She was gorgeous. Pale skin and long red hair (not as red as Molly Ringwald’s, but close). “No, I insist,” she said. Faint freckles sprinkled her face, her neck, and continued underneath a gray T-shirt that fit her just right. “It’s all yours.”
I almost died. I snatched the milk jug and muttered, “Thank you,” then scurried away. I told myself not to look back at her, man, don’t look back, that’s creepy. But I couldn’t help it. I stopped suddenly, pretending to examine the frozen pizzas, and stole a glance back at the milk section.
She was gone.
I made it to the bread aisle and grabbed a loaf of honey wheat, cursing myself underneath my breath. Maybe she’d run into the store for milk only and was already checking out—I could walk by the registers and look for her. Then, a pale arm appeared in my periphery: she reached for a loaf of bread and said, “Hi again,” almost singing it to me. She held her bread in one hand, her milk jug in the other, and waited for me to speak. I lifted my matching groceries and said, “Great minds,” despite there being nothing genius about milk and bread on anyone’s grocery list.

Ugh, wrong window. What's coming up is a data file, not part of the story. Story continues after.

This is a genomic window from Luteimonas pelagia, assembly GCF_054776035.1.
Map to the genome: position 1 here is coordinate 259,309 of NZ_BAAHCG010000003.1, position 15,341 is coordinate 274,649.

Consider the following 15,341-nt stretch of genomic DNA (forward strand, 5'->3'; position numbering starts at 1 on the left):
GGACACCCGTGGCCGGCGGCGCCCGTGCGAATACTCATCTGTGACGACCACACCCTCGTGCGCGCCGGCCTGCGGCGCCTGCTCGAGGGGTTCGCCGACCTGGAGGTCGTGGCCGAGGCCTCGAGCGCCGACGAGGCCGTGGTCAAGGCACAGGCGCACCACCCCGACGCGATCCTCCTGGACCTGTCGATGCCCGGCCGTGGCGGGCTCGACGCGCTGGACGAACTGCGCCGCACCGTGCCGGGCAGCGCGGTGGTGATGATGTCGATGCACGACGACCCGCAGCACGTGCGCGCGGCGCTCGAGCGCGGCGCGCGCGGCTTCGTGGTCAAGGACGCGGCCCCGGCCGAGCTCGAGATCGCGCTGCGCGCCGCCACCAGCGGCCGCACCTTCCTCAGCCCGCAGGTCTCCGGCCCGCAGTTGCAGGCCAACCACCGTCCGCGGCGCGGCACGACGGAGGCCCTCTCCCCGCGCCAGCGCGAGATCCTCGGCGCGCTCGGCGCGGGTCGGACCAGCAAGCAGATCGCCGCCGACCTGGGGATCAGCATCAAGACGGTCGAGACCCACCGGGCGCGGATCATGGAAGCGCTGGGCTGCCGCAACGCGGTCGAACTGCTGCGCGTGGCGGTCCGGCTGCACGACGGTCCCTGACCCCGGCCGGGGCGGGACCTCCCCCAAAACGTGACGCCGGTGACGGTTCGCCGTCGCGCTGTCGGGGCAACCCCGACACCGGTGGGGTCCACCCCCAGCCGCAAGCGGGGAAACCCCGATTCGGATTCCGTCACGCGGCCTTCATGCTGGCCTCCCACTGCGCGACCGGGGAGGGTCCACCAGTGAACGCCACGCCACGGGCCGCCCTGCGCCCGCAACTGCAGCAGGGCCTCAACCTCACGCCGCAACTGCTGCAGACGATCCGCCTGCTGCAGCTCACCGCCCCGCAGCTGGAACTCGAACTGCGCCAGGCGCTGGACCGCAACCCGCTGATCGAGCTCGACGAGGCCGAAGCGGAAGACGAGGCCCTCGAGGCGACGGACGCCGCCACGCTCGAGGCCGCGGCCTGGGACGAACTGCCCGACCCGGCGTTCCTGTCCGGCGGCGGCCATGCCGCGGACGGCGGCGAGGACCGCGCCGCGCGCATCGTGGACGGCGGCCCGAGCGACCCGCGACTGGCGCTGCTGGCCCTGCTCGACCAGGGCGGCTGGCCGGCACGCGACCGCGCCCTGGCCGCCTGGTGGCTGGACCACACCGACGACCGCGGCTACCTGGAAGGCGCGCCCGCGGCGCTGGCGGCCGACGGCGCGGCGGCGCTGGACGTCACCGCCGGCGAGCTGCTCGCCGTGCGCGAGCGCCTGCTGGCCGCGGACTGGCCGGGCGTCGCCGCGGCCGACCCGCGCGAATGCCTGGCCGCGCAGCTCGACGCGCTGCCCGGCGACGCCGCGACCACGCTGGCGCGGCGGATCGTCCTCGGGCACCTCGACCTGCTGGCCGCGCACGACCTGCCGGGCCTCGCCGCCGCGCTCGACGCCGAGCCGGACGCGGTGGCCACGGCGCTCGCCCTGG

The Girl smiled politely at my nervous talk. She was way out of my league. “Well,” she said, “the way things are going, I’ll probably see you again in a sec, yeah?” Then she winked, turned the corner, and disappeared again.
Any red-blooded fool would’ve followed her, chatted her up, but I was no good at talking to attractive strangers; I usually dated coworkers or classmates, girls I saw every day for weeks in a row, wearing them down slowly with small, daily niceties rather than one swift, suave move. (That whole I didn’t realize the guy I wanted was under my nose all along thing? I invented that.) Hitting on a girl you’ve just met requires a Stingesque deception: beneath the seemingly harmless chitchat lies a predatory rhetoric not in my repertoire. I was content to quit while ahead, savor the milk and bread moments, and let her go.